Despite being a NATO ally, Turkey has vowed to target opponents of President Recep Tayyip Erdogan on foreign soil, including in the United States.
The threat comes amid diplomatic tensions over Americans jailed in Turkey and the arrest or abduction of dozens of Turkish citizens in almost 20 countries.
Erdogan spokesman Ibrahim Kalin said Turkey’s National Intelligence Organization would launch overseas “operations” against supporters of Fethullah Gulen, an elderly cleric who lives in exile in Pennsylvania.
“They will feel Turkey breathing down their neck,” Kalin told reporters in Ankara.
Erdogan accuses Gulen of orchestrating the July 2016 coup attempt and has referred to his global movement as FETO, which stands for “Fethullah Terror Group.” Gulen denies having any role in the putsch.
Turkey has repeatedly pressed the White House to extradite Gulen, while officials are working inside other countries to detain and remove his followers.
“Relevant units and institutions will continue their operations in countries where FETO operates, whether in the U.S. or another country,” Kalin said. “The Turkish Republic will not let them rest.”
Thousands of Erdogan opponents live in exile around the world.
In the U.S., they include the New York Knicks’ Enes Kanter who cannot return to Turkey after Erdogan canceled his passport and issued an international warrant for his arrest.
“If you speak out against Erdogan, it can affect your whole life and everyone around you,” Kanter wrote in TIME this month. “I am now stateless and pretty much can’t leave the United States.”
But while the U.S. has not responded to Erdogan’s extradition demands, countries with closer ties to Turkey have been more compliant.
Seven teachers in Moldova, who had applied for asylum, were detained and deported to back to Turkey on Sept. 7, prompting condemnation from Amnesty International.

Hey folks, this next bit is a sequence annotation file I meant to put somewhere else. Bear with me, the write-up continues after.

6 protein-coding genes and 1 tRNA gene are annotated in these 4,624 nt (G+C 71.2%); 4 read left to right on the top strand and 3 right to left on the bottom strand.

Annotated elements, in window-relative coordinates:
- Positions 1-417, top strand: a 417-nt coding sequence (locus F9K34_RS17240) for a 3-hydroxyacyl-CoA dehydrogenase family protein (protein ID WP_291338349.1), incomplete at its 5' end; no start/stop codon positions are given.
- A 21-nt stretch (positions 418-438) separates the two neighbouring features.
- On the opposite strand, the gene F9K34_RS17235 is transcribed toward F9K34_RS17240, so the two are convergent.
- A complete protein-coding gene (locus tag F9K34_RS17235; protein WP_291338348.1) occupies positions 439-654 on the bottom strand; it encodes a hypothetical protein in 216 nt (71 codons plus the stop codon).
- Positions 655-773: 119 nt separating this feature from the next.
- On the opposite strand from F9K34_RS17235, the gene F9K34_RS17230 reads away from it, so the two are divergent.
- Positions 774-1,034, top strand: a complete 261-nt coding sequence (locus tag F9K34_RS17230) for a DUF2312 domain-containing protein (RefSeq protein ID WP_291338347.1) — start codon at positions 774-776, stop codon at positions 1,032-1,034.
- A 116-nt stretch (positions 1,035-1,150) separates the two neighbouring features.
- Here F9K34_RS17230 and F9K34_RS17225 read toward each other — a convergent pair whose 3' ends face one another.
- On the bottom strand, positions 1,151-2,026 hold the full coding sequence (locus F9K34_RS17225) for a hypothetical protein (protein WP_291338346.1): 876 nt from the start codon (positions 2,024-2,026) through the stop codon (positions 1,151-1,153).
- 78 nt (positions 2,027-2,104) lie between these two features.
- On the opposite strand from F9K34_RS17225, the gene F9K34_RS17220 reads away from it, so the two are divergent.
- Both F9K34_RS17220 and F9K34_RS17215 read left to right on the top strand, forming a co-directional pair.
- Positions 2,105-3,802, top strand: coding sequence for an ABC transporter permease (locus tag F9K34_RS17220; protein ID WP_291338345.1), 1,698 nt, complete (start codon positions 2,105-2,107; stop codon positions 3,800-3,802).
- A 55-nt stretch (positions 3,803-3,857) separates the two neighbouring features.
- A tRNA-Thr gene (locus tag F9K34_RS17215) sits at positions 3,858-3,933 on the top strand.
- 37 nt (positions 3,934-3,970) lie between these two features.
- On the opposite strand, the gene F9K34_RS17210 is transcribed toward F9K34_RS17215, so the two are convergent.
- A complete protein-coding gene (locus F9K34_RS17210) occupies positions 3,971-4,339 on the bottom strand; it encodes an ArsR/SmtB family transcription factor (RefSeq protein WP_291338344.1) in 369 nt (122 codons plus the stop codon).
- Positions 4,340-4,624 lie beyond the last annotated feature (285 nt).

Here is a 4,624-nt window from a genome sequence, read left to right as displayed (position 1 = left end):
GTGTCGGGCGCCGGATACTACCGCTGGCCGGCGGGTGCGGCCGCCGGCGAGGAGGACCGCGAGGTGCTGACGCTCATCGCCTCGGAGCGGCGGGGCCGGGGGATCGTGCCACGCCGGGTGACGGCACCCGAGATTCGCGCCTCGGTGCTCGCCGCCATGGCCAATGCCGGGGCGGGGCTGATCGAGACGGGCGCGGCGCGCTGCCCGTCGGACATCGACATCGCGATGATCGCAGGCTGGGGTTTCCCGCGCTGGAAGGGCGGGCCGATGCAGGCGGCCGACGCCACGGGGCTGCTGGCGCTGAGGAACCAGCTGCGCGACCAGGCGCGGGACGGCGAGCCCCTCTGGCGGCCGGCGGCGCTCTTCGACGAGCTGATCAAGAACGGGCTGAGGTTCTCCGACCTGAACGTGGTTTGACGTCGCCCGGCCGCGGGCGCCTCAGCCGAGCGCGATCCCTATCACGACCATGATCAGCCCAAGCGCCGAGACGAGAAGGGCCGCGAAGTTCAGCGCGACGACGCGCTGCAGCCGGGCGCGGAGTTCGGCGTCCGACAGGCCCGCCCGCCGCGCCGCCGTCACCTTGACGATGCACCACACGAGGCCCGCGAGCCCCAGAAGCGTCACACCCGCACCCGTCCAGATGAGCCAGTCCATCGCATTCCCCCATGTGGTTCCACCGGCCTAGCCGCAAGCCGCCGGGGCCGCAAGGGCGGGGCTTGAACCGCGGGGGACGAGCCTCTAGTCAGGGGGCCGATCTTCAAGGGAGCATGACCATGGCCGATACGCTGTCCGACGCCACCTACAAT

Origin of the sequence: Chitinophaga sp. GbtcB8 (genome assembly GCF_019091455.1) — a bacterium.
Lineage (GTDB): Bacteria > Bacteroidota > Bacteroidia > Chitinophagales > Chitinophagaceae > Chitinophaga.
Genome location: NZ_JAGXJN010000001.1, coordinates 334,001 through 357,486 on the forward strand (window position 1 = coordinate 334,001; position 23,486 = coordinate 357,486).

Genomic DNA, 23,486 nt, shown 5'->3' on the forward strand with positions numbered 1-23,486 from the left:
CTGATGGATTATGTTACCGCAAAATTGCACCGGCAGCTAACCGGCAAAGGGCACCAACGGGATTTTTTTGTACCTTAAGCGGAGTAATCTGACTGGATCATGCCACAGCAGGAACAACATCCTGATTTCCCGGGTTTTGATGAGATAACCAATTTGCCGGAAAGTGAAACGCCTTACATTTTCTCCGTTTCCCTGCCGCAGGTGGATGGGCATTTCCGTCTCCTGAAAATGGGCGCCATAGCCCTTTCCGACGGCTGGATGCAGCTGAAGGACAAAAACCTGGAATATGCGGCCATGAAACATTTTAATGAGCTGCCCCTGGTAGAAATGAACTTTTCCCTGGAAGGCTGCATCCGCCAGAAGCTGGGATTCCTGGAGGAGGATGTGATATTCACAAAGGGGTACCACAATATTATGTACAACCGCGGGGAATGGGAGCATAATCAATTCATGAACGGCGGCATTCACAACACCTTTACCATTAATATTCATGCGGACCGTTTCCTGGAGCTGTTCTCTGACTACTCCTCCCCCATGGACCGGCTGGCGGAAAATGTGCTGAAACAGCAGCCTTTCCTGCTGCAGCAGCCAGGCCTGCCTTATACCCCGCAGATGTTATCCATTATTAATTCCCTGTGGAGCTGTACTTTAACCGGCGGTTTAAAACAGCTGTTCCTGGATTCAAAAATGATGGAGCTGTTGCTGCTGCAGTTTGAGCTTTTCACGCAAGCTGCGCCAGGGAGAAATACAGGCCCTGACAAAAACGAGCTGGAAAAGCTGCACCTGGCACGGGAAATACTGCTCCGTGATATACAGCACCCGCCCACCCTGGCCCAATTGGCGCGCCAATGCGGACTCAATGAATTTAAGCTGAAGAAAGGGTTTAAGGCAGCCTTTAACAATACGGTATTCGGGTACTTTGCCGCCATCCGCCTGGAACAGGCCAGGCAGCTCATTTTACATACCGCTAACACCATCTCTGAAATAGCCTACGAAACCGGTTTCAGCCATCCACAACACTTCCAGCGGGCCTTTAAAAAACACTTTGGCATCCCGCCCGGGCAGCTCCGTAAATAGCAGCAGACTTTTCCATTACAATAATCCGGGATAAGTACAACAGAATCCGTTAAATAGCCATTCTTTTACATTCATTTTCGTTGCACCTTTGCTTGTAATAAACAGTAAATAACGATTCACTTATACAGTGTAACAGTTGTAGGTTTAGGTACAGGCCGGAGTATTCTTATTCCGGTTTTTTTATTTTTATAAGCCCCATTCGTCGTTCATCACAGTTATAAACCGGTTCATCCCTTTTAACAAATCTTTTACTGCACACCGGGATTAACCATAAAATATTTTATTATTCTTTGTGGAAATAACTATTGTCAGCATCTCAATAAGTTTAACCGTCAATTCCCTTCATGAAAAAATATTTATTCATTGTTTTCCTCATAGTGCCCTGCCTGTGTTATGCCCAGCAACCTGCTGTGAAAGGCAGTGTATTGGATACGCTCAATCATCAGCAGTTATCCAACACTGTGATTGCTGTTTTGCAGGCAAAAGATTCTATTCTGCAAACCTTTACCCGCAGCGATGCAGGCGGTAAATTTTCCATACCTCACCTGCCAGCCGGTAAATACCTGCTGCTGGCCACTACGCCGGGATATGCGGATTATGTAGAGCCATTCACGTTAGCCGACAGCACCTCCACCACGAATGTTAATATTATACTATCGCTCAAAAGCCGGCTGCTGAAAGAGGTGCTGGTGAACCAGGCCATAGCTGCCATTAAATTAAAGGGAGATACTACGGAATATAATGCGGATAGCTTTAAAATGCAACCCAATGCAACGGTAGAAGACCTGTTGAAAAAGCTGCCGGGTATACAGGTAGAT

Six men, including a father of two, were seized in Kosovo in March and flown to Turkey by private jet in an operation led by Erdogan’s intelligence agency. (The move surprised Kosovo’s prime minister, Ramush Haradinaj, who said he had not been aware and later fired his interior minister.)
The wife of Mustafa Ceyhan, a businessman, reported that he was kidnapped on April 28 outside a courthouse in Azerbaijan. Turkish authorities later confirmed he had been taken to Istanbul where he was put in pre-trial detention.
In total, Turkey has admitted detaining at least 80 citizens in 18 countries since it launched a post-coup crackdown so vast in scope that it is building hundreds of extra prisons.
Alp Aslandogan, executive director of the Alliance for Shared Values, a New York-based nonprofit and part of the global Gulen movement, said: “This is a blatant and alarming admission by Turkey’s presidential spokesperson Ibrahim Kalin of actions by the Erdogan regime in clear violation of international law and agreements to which Turkey is a party.”
Aslandogan added: “Rather than being ashamed of such operations, they are boasting about them. While other countries have facilitated such extrajudicial operations, the United States, with its adherence to the rule of law, must stand firm against Turkish demands and operations.”
Earlier this year, U.S. prosecutors dropped charges against 11 of the 15 bodyguards for Erdogan who were indicted after a brawl with protesters outside the Turkish embassy in Washington in May 2017.
Source: nbcnews by Alastair Jamieson